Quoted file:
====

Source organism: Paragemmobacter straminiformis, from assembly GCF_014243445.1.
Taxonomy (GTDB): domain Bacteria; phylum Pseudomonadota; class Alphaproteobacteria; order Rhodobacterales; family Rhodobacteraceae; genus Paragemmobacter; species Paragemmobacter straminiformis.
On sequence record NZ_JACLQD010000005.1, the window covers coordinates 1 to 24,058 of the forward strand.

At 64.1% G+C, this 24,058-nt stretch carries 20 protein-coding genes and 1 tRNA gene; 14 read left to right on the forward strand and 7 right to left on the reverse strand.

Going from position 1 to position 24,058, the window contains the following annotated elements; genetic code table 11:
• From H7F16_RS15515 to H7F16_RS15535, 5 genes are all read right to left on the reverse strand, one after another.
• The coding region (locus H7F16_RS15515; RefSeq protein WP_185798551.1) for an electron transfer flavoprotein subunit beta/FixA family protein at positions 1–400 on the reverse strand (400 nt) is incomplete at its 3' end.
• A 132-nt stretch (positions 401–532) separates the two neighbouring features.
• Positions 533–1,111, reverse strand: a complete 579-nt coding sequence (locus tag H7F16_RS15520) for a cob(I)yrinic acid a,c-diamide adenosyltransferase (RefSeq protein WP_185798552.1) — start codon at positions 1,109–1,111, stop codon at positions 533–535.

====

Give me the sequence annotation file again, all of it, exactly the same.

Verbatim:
Source organism: Paragemmobacter straminiformis, from assembly GCF_014243445.1.
Taxonomy (GTDB): domain Bacteria; phylum Pseudomonadota; class Alphaproteobacteria; order Rhodobacterales; family Rhodobacteraceae; genus Paragemmobacter; species Paragemmobacter straminiformis.
On sequence record NZ_JACLQD010000005.1, the window covers coordinates 1 to 24,058 of the forward strand.

At 64.1% G+C, this 24,058-nt stretch carries 20 protein-coding genes and 1 tRNA gene; 14 read left to right on the forward strand and 7 right to left on the reverse strand.

Going from position 1 to position 24,058, the window contains the following annotated elements; genetic code table 11:
• From H7F16_RS15515 to H7F16_RS15535, 5 genes are all read right to left on the reverse strand, one after another.
• The coding region (locus H7F16_RS15515; RefSeq protein WP_185798551.1) for an electron transfer flavoprotein subunit beta/FixA family protein at positions 1–400 on the reverse strand (400 nt) is incomplete at its 3' end.
• A 132-nt stretch (positions 401–532) separates the two neighbouring features.
• Positions 533–1,111, reverse strand: a complete 579-nt coding sequence (locus tag H7F16_RS15520) for a cob(I)yrinic acid a,c-diamide adenosyltransferase (RefSeq protein WP_185798552.1) — start codon at positions 1,109–1,111, stop codon at positions 533–535.